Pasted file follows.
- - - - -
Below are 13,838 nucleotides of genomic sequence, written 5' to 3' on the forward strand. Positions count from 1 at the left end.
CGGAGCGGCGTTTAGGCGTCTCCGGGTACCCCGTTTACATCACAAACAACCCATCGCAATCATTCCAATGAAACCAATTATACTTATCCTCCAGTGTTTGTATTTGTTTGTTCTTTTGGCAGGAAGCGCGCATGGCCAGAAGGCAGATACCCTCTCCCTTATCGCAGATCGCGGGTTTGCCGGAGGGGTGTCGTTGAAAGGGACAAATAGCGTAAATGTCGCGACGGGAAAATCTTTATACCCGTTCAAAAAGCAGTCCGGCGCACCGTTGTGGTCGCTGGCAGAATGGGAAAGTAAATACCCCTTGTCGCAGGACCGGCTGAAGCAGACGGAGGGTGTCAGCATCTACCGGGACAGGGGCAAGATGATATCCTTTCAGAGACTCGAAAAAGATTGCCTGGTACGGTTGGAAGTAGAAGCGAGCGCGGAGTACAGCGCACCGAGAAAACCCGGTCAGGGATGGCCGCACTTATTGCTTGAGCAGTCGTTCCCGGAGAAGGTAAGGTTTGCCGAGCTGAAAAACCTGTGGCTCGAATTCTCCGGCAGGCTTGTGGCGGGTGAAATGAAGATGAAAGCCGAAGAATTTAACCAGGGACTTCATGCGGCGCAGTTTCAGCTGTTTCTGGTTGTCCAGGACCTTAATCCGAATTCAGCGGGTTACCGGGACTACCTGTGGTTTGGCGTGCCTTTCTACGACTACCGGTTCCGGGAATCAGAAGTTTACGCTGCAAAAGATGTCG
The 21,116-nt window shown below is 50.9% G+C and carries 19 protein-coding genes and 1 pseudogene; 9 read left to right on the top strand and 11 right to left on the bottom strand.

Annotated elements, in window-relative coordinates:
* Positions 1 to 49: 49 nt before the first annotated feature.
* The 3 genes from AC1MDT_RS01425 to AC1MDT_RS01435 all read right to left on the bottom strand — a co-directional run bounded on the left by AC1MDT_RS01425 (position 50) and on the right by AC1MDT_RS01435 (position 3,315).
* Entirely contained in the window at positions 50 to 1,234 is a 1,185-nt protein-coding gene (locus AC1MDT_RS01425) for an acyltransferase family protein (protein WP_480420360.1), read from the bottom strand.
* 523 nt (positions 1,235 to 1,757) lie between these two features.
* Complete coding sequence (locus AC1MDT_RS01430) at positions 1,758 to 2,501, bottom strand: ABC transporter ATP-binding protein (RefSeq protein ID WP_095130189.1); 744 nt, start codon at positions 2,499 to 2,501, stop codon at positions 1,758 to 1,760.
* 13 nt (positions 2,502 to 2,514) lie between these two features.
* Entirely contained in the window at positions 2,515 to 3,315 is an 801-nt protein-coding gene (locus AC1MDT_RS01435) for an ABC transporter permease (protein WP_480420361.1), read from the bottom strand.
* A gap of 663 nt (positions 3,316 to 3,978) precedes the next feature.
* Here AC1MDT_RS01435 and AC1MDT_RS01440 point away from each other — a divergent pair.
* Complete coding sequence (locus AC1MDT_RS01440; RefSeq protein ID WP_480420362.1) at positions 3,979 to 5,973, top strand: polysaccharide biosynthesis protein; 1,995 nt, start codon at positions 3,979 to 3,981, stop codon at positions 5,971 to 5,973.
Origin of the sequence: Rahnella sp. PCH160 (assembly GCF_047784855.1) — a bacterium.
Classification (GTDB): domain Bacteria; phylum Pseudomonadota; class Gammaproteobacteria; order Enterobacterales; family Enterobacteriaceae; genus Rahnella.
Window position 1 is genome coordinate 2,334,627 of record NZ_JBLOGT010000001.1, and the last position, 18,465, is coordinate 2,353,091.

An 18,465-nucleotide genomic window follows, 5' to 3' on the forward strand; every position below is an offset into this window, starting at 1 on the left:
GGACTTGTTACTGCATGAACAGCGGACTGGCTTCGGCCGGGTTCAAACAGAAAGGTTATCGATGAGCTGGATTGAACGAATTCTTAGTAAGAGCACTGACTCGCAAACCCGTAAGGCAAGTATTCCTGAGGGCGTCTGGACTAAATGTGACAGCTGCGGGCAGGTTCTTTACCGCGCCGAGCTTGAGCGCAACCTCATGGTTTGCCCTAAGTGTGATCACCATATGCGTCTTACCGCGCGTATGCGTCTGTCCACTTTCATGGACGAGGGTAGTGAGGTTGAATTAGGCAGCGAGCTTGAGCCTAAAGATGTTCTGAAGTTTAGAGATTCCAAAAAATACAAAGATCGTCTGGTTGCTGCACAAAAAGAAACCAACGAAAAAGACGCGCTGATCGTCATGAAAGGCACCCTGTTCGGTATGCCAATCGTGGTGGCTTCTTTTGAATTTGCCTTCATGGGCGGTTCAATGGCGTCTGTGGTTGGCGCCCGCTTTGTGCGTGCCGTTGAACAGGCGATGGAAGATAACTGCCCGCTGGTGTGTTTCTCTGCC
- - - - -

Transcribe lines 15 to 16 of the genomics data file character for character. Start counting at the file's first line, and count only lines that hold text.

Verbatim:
Origin of the sequence: Rahnella sp. PCH160 (assembly GCF_047784855.1) — a bacterium.
Classification (GTDB): domain Bacteria; phylum Pseudomonadota; class Gammaproteobacteria; order Enterobacterales; family Enterobacteriaceae; genus Rahnella.